FCC Touts New RF Measuring Facility

FCC Touts New RF Measuring Facility
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The FCC's new RF Anechoic Measurement Chamber in Columbia, Md., is open for business.
The facility cost about three-quarters of a million dollars. It gives the technical staff the ability to conduct more sophisticated and repeatable testing to measure RF emitted by devices regulated by the agency. ("Anechoic" means neither having nor producing echoes.)
Previously, many of these tests were done outdoors, where it's tough to compensate for RF in the environment, said Edmond Thomas, chief of the Office of Engineering and Technology, and Dr. Rashmi Doshi, chief of the FCC's lab division.
Chairman Michael Powell said as he unveiled the chamber Tuesday, "We're not just talking about broadcast RF anymore." He listed devices for new technologies tested at the lab, including WiFi, ultra wideband, broadband over power lines, GPS, cell phones, communications radios as well as wall-penetrating radars and wireless meter readers.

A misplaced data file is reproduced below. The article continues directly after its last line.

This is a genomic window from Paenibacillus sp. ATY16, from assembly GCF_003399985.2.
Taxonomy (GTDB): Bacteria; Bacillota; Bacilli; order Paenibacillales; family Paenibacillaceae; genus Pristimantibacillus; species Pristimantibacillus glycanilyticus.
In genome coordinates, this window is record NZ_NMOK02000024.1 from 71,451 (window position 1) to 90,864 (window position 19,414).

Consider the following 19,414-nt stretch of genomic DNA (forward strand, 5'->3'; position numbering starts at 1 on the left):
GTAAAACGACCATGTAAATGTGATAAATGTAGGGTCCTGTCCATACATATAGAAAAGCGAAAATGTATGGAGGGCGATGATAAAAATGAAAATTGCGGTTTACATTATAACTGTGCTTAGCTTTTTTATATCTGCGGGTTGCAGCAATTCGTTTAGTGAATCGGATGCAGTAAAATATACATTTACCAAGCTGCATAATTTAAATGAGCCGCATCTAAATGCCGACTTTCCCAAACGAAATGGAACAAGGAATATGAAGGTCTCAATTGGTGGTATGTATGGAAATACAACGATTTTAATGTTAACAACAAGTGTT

"We realized we were losing pace" with the testing capabilities needed for newer devices, the chairman said.
The agency needed more sophisticated measurement tools to measure RF output of devices at increasingly lower power levels. And it needed a way to verify claims made by manufacturers about whether devices fall within allowable RF limits.
Without such tools, Powell said, "We're at the mercy of companies who can make data look a certain way. ... You better have something, otherwise you're just an agency listening to lawyers."
The new chamber is part of the commission's "Excellence in Engineering" Program, intended to enhance its technical and engineering expertise.
Powell said the technical staff at the commission has increased about 15 percent since the program began a year ago. The annual budget for the Columbia facility is also around $750,000.

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